Due to popular demand from the comment section, I spent some time this afternoon taking a look at the talks now posted from the KITP Snowmass on the Pacific conference held the past few days. This is part of an ongoing project for a US HEP Community Summer Study that will culminate at a meeting in Minneapolis later this summer. The US HEP community faces serious questions about what priorities for the future should be in an environment of flat-to-declining budgets, no energy frontier projects in the US, and discouraging news from the LHC about no evidence for BSM physics.
The KITP talks cover a wide range of topics, and I haven’t had a chance to look at very many of them. For theorists, one interesting session was the Wednesday panel on Structural Issues for Theorists, which featured presentations by and discussions with the people at DOE and NSF responsible for HEP theory grants (Simona Rolli and Keith Dienes). There’s a lot of information about the situation of US theory grants there, but I was a bit struck by the impression that despite the large problems faced by HEP in the US, for theorists things look much like they always have:
- Budgets are pretty flat. As salaries go up with inflation, and as new young people come into the system applying for grants, it’s harder and harder for people to get the grants and grant amounts they would like.
- The split between DOE and NSF funding of often exactly the same thing doesn’t make much sense and leaves people sometimes confused.
- There’s always a problem finding grant support for the number of students who want to do theory, leaving theorists trying to justify to their colleagues why their students should get more of the few TA positions available. The situation of funding about 180 theory Ph.D students in an environment where there are maybe 10 tenure track jobs/year in the country isn’t deemed even worthy of comment.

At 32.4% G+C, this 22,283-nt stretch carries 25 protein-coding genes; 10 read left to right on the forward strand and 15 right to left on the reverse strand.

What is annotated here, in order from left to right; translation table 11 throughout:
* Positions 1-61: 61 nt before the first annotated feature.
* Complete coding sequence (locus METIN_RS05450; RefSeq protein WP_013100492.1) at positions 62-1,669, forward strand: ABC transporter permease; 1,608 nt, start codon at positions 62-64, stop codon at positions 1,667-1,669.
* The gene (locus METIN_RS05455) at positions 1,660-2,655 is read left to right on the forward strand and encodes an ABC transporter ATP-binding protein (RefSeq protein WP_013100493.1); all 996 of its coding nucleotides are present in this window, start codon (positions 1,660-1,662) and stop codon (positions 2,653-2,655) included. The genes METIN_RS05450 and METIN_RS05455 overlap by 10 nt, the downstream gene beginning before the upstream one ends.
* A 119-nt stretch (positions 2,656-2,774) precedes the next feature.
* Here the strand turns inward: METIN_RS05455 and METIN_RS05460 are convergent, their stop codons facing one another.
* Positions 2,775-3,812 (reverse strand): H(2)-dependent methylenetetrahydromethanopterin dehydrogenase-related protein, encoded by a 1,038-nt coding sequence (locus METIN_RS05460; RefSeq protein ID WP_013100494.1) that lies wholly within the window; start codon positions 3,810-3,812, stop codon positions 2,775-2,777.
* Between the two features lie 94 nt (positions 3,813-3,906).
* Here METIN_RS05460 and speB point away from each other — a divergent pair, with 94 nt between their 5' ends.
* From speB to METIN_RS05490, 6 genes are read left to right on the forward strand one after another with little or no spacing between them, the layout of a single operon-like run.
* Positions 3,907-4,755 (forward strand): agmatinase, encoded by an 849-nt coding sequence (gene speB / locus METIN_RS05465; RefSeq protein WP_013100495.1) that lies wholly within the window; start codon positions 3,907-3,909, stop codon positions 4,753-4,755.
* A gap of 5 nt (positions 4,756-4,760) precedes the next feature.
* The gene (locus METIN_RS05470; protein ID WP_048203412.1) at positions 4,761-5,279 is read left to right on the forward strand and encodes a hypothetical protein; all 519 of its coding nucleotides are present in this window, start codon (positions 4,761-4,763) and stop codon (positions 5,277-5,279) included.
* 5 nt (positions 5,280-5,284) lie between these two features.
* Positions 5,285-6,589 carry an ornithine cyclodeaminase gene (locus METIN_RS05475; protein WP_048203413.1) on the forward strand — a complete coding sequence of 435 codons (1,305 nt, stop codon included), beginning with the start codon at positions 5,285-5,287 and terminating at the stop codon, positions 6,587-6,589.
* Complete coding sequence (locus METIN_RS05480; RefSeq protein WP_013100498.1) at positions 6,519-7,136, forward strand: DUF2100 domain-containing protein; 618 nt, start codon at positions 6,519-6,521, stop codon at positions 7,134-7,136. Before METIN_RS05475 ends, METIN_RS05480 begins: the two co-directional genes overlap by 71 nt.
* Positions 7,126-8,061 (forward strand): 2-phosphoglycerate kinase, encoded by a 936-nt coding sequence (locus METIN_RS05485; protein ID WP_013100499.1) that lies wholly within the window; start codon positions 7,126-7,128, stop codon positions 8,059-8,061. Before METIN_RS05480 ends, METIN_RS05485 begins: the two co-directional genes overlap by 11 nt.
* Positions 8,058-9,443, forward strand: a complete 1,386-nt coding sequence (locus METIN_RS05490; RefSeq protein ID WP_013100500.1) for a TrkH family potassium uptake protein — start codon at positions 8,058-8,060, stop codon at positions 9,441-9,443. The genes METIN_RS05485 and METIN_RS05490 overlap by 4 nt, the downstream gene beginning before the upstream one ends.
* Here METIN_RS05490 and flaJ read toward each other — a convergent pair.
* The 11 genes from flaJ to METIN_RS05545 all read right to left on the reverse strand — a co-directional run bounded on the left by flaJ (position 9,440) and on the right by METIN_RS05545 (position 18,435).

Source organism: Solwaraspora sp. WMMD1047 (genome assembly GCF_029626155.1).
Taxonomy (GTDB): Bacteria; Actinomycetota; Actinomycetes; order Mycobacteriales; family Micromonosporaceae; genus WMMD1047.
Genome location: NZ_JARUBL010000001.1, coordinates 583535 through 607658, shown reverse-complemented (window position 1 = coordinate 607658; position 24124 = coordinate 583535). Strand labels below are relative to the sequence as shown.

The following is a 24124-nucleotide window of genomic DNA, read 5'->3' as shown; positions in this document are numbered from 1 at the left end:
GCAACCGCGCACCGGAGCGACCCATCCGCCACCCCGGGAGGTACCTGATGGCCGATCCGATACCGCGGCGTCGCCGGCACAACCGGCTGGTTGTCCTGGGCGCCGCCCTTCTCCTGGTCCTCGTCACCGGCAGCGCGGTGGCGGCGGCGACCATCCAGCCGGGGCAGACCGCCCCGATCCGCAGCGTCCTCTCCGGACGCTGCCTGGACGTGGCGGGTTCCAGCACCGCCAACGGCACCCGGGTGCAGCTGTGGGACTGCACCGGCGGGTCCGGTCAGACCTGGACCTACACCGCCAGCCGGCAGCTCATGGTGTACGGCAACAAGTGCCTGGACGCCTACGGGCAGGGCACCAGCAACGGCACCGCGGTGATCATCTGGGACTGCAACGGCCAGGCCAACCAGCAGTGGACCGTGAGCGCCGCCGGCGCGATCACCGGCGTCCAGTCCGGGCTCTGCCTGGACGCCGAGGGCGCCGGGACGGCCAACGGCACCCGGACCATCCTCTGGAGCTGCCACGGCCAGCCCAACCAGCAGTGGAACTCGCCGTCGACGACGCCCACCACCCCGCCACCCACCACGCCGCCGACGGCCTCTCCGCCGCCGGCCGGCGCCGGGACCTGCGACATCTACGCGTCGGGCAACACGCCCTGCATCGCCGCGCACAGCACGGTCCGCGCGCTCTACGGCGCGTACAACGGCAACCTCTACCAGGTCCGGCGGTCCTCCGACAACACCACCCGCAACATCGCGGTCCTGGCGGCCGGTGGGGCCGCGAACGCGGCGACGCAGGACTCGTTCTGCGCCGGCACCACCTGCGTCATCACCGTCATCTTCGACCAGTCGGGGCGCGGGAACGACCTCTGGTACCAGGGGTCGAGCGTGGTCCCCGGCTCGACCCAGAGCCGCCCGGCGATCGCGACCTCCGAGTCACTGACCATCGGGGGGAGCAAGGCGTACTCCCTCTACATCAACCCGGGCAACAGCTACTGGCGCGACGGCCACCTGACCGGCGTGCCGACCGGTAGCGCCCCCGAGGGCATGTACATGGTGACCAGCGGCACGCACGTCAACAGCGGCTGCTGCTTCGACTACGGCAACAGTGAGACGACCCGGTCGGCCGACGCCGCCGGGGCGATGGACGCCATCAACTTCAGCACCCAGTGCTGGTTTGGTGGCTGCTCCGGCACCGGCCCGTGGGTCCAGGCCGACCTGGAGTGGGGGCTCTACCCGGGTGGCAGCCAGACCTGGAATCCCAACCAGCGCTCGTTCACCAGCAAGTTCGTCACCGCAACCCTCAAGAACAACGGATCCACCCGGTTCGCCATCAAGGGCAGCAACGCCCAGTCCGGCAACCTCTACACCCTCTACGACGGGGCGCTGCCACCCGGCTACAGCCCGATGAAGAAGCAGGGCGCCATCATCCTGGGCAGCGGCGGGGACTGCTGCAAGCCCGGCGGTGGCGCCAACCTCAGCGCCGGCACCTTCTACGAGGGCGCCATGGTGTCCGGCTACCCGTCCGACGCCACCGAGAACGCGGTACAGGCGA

Some numbers from the presentations:
- The DOE spends roughly $25 million/year on positions at government labs, another $25 million/year on grants to universities (the bulk going to pay grad students/postdocs/summer salary). The NSF spends $13-14 million/year on grants to universities, another $6 million on Frontier Centers, some of which have an HEP theory component.
- DOE funds 49 PIs at labs, 221 PIs at universities, NSF funds 186 PIs at universities.
The DOE split by field is 128 Phenomenologists, 73 “Formal” (often “string theory”), 42 Cosmology, 27 Lattice Gauge Theory.
- DOE funds 123 postdocs, NSF funds 50 of them. DOE funds 130 grad students in theory, NSF 50 of them.
This stable system of government funding has been crucial in determining the structure of HEP theory in the US for the past few decades, and the academic system is built around it. I keep wondering what the effect will be as new sources of money come into the system from private sources, on scales approaching that of government funding. As a somewhat extreme example that is likely a one-time thing, last year the string theorists in Princeton got $15 million in checks from Yuri Milner, a number somewhat larger than the entire NSF $13-14 million/year budget for HEP theory.